Wednesday, November 17, 2010

The problem with the country doomstead

It's nice out here in the woods. Clean air, water, and plenty of space to move around it. There's not a lot of people. Rules are looser and enforcement looser yet. Perfect place for a doomstead.

Unless you have to earn a living.

There's not a lot of jobs out here in the hinterland. Plenty of places around me with for sale signs. Sure, it's a great place to hide out if your danger is mutant zombie bikers. There are weaknesses if the problem is economic. Now there are plenty of other problems to worry about, but many of them are expressed initially as an economic down turn.

Take peak oil for example. We've past the peak for cheap, conventionally produced oil. The only reason supply has kept up with demand is due to expensive processes like extracting from Canadian tar sands and ethanol production. Deep water drilling has proven to be pretty darn expensive too, not just in economic terms either. Doesn't really matter what the problems are, there's always an economic component.

Don't move out to the county then try and find a job that'll support your homestead. Make sure you have a source of income first. Ideally, have a source of income independent from the local economy. There might not be much of a local economy.

One major problem with rural life is that it's always a drive to almost every good or service you need. When fuel was plentiful and cheap, people didn't even think about it. I know people who moved back to town because the 30 mile round trip commute to work was too costly. It's not just fuel costs; it's vehicle reliability. There are really only a few options. Drive new cars all the time and never let the warranty lapse. Have at least two older vehicles, with the hope that one will run when you need it. (what I did when commuted to work.) Keep one old vehicle, and not have a job you need to drive to. (what I do now.)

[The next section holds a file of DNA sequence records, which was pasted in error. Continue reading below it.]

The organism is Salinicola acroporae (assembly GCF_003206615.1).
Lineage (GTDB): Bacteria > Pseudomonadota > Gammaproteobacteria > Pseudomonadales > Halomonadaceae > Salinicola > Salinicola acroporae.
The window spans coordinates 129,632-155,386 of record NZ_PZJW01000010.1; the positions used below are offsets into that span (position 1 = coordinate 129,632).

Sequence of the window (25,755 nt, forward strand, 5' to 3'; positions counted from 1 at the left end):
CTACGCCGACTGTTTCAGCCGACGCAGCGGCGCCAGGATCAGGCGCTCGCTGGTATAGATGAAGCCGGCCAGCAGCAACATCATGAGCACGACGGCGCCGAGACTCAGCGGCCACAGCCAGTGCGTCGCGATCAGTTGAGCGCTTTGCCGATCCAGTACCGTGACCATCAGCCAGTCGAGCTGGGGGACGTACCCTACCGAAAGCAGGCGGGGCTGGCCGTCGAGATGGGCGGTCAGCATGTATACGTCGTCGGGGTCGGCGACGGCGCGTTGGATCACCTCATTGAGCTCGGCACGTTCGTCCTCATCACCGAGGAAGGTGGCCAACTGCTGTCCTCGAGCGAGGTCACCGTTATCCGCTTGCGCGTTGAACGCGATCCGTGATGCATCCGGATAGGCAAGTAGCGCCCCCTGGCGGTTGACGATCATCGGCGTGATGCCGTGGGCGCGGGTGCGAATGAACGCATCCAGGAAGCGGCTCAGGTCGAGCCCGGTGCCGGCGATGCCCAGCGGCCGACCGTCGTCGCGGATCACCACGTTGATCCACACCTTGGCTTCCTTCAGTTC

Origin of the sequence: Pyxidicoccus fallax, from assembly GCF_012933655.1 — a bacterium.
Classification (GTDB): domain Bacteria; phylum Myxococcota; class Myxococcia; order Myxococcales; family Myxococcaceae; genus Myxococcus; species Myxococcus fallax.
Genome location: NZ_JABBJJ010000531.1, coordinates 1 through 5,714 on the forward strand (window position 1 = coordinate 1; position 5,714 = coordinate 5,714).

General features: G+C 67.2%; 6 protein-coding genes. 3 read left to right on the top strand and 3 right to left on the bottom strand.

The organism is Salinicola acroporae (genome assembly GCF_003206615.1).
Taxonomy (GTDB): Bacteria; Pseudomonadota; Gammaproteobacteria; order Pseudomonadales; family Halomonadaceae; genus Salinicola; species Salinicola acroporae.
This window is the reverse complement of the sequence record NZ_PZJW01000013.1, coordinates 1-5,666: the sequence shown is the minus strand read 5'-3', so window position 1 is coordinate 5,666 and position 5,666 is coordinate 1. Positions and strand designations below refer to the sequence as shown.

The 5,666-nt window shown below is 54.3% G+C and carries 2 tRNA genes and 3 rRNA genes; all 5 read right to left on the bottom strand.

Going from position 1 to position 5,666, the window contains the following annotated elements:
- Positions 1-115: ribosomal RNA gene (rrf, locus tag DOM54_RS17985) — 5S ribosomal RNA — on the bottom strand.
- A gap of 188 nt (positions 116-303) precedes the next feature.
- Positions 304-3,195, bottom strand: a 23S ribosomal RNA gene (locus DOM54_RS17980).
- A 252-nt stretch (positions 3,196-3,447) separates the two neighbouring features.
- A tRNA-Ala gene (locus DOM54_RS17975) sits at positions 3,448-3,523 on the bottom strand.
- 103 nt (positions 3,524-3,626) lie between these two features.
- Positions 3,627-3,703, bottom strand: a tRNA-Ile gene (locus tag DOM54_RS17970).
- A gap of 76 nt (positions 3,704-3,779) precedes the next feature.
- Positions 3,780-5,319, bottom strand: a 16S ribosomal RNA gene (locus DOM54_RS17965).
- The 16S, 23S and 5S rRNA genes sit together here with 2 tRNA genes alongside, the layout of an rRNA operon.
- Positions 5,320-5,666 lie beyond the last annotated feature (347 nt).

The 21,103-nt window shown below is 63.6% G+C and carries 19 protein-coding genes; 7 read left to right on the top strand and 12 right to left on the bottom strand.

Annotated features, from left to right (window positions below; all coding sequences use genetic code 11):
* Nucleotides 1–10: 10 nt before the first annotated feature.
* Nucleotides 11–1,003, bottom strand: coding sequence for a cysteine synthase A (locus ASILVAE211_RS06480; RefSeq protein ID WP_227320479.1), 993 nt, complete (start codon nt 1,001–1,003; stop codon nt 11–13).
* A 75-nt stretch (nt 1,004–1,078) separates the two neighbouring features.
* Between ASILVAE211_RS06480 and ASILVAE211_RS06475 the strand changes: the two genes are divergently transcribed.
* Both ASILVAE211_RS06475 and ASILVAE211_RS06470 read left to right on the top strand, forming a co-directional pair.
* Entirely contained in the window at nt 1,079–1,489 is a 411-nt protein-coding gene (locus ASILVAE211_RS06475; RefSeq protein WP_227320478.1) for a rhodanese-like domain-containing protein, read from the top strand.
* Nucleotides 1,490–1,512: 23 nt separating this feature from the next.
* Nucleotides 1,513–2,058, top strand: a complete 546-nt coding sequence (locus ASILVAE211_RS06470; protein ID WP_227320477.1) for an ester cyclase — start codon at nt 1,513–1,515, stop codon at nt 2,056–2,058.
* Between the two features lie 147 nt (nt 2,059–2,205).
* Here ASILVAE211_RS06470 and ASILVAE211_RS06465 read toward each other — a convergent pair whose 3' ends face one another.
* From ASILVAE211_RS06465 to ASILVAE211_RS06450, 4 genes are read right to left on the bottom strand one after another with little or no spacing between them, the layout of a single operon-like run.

Some people try and compromise. They work and live in a city, but have a "vacation home" as bug out location. There are risks with that plan too. Will it be possible to get to your rural retreat in an emergency? Do you have locals you know who'll keep an out on the place for you? If not, the locals might just think of your place as a fat resource ready for harvest. As it is, when the local economy has a downturn, vacation homes get burgled pretty often. Remember, that's here in New Hampshire, a state with a low crime rate. Your mileage may vary.

On the bright side, rural living can be a lot cheaper. If you've got a good well, off grid power, a big garden, and a woodlot for firewood, you are in good shape. The key is self sufficiency. If you can make or fix most of what you need, trips to town are greatly reduced. That cuts down on transportation expenses. People lived out where I am in the horse and buggy days, but a trip to town wasn't a daily affair.

My grandfather worked at a logging camp for a few years. He had weekends off and would walk 30 miles one way to get home, then 30 miles back. Sometimes he'd be able to hitch a ride on a horse and buggy, but often he just walked. Are you prepared for those days to come back? It could happen.
I love it out in the country. Wouldn't mind a few new neighbors even. (I consider a neighbor anyone within 5 miles.) Just hope they have a way of making a living. Heck, I hope they can afford to pay me to do a few odd jobs if my source of income dries up.


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